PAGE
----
We were able to get most all of the items on my list for schooling next year at the conference. Although we are having some difficulty figuring out math this year.

Like many of us, Princess has a mental block when it comes to math. We have tried something different every year– with no success.

We tried Miquion (1st year– probably my biggest mistake– should have tried something less abstract and more structured). Tested after this year and Math was the only subject she was “behind” in. It was totally my fault because I'm “math-challenged” and didn't work with her as dilligently as I should have, but she personalizes things like this and doesn't get over them easy. (she still doesn't think she's any good at the Limbo, but has won several times this past year).

Year 2 Horizons– she liked it okay, but it was still frustrating for us– probably because she's “not any good at math”. Then Rod and Staff– she said she liked that because I was working with her more, but still frustrating. And finally Saxon 5/4 this year. She has NOT liked this at all! Although she does like the tests (because they are only 20 problems). Maybe in a year or 2 we can try again, but for now Saxon is over. (Drats– because mil has all of saxon through high school) At this point the problem seems to be sloppiness–especially with carrying and borrowing back. She is doing better getting mental math, but still has problems.

One noteworthy step of progress, she does say that she's starting to see a purpose to math–quite an accomplishment this year.

Bubba hasn't been that crazy about Horizons although he does very well at math. We are considering Math U See and are waiting for a copy of Ray's from interlibrary loan to look over before we decide. We looked at Making Math Meaningful this weekend–seemed too much like Miquion, and also Singapore, but didn't think she'd like it either). She is working through “Math-It” and that seems to be helping some. Thought about Calculadder for the summer and found “Developmental Math” and are looking at that. Right now we're not sure about anything.

We did get a copy of Greg Sabouri's lecture on Overcoming Math Phobia. Haven't listened to it yet, but hoping it will offer some insight.

Part of me thinks we should go back to the very basics and kind of start over.

Anyone have any ideas, thoughts or suggestions?

### Like this:

Like Loading...

I use a very simple approach. Instead of buying more curriculum, I decide where I would like the child to be in math. I have the child sit down and just watch me solve a lot of the same type of problems. After a few days of just watching, I let the child try while I watch. If they get it, fine. If not, I start showing them again. Sounds simple, but it works! No tears, no fighting, and best of all, no hatred towards math.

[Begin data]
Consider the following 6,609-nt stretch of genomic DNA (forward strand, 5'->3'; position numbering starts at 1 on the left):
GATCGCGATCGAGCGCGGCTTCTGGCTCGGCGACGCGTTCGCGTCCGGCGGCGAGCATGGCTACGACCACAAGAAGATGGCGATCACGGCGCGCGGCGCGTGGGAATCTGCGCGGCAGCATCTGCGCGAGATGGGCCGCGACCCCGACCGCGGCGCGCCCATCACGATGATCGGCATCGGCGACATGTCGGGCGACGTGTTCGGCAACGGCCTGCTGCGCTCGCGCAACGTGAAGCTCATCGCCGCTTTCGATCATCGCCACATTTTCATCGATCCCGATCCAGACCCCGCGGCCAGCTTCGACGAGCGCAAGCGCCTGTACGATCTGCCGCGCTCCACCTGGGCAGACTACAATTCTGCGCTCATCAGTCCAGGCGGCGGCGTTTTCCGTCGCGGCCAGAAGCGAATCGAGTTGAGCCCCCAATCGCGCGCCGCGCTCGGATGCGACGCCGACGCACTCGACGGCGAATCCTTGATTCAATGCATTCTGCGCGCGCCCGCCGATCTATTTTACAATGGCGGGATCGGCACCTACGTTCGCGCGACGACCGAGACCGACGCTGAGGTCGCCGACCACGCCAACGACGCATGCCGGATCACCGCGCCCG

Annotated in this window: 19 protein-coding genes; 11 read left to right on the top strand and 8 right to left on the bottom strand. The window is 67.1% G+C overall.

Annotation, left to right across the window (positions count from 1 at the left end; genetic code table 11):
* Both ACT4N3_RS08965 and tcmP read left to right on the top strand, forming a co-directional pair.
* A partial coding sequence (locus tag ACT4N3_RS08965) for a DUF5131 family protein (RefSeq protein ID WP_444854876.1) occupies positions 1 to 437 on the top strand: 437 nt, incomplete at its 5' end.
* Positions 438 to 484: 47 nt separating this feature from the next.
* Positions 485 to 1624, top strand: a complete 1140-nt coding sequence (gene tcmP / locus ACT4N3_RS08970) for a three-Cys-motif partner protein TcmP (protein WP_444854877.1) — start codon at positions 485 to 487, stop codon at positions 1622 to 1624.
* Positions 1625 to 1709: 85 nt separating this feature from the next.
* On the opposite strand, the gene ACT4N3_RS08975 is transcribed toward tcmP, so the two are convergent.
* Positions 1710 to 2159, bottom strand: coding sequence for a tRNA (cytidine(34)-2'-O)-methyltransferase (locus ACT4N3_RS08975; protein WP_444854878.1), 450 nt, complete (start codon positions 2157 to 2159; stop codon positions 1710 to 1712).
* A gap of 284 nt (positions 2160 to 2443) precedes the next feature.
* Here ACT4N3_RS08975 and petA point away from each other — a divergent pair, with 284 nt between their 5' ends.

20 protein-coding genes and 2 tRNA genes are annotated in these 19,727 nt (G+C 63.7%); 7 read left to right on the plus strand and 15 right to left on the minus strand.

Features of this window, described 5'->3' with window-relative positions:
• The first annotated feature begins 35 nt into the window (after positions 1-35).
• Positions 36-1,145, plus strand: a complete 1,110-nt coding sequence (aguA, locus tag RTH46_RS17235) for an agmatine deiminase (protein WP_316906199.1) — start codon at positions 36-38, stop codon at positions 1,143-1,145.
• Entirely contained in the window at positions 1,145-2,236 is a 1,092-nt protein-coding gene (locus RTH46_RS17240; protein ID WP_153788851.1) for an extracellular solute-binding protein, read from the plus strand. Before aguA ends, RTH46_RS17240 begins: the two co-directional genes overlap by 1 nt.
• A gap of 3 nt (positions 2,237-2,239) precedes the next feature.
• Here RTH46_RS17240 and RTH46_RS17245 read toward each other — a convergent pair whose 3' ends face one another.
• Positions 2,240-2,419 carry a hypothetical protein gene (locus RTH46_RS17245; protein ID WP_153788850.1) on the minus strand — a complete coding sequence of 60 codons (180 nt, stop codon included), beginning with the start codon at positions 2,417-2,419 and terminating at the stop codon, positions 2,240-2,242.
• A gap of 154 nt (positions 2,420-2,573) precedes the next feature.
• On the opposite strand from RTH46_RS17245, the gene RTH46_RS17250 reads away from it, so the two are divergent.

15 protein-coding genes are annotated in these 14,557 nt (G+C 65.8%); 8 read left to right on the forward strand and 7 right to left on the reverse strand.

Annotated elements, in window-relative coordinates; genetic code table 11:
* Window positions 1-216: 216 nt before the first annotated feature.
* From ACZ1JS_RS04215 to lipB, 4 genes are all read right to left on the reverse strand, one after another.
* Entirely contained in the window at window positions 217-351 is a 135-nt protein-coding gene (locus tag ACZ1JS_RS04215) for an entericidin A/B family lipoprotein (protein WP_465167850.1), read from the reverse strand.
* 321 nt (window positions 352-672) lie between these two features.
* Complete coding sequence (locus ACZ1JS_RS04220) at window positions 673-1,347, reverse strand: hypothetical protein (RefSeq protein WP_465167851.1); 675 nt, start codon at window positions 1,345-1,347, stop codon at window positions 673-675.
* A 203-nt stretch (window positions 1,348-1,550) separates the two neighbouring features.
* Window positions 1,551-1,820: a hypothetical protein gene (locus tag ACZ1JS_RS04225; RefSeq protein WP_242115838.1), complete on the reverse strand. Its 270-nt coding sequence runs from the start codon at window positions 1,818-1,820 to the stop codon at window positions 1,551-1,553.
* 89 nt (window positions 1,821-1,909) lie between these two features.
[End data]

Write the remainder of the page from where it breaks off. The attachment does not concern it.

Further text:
Hope this helps.

Candy

LikeLike

Sorry that I was not clear.

When my daughter didn’t understand how to do addition with carrying, I had her sit down and watch me do it.

For example:

Mom- Writes problems down (can be made up or taken out of text)

Mom- says 354

+297

———-

Let’s look at the ones column. (I cover up the other numbers)

Don’t worry about the other numbers yet.

(If she didn’t get the answer quickly, or if she was just upset, then I would just give the answer)

Mom- Okay, 11. So we put the one here and the other one is carried.

(I continue to do the problem, while telling her what I’m doing)

Then we do another, and another, and another, and another…

Although, I don’t make the lesson very long because I want her to enjoy the process. My goal is to make her like math. If she likes it she will want to learn.

Higher math isn’t any different. Sometimes I have to study out the problem for a few days before I get it! But, there is a lot of help on the internet.

I don’t get upset if we don’t work on math everyday. It is better to spend one or two days a week learning rather than five days a week in tears and frustration.

I hope this helps. If you have more questions please ask!

Candy

LikeLike

Unfortunately, it’s true that us girls sometimes just don’t get it. It’s just the way our brains are wired. I’ll tell you, I’m teaching boys, and I just can’t believe how good they are at ‘getting it’. But back to girls. At her age, I really don’t see anything wrong with taking a more relaxed approach. I didn’t start my son on Saxon (which he now loves) until this year (age 12), and I started him in 7/6, which is really a review for most of the lessons, until he gets to the end of the book. I did this on purpose, so he’d feel like he’s really mastered the concepts. I do like their incremental approach, and constant review. I found that retention was his biggest problem, he wouldn’t remember the things he had learned a year ago, so Saxon really took care of that part of the equation.

But for now, why not try little workbooks, work alongside her to ease her frustrations, and try using real world math, too. Ask her things at the grocery store. “How much should we buy to feed the family?” or “Which item is a better deal?” things like that. Do some baking. Just work things into everyday life, and enjoy it for a while.

LikeLike

We have our frustrations with math as well. We have been praying for a good curriculum to help us to not just memorize, but really learn and understand math. I sat in on one workshop at the Indianapolis convention and it was one on math. I was so blessed because for once, I understood math!! I felt such a joy in myself to really understand the concepts of math. I was flooded with a freedom of understanding the concepts that God wants us to know. God is a God of math, order, numbers, and I have always longed to have this knowledge. Anyway, the curriculum is Right Start math. The website is http://www.alabacus.com/. I hope you find what you need!! Melissa

LikeLike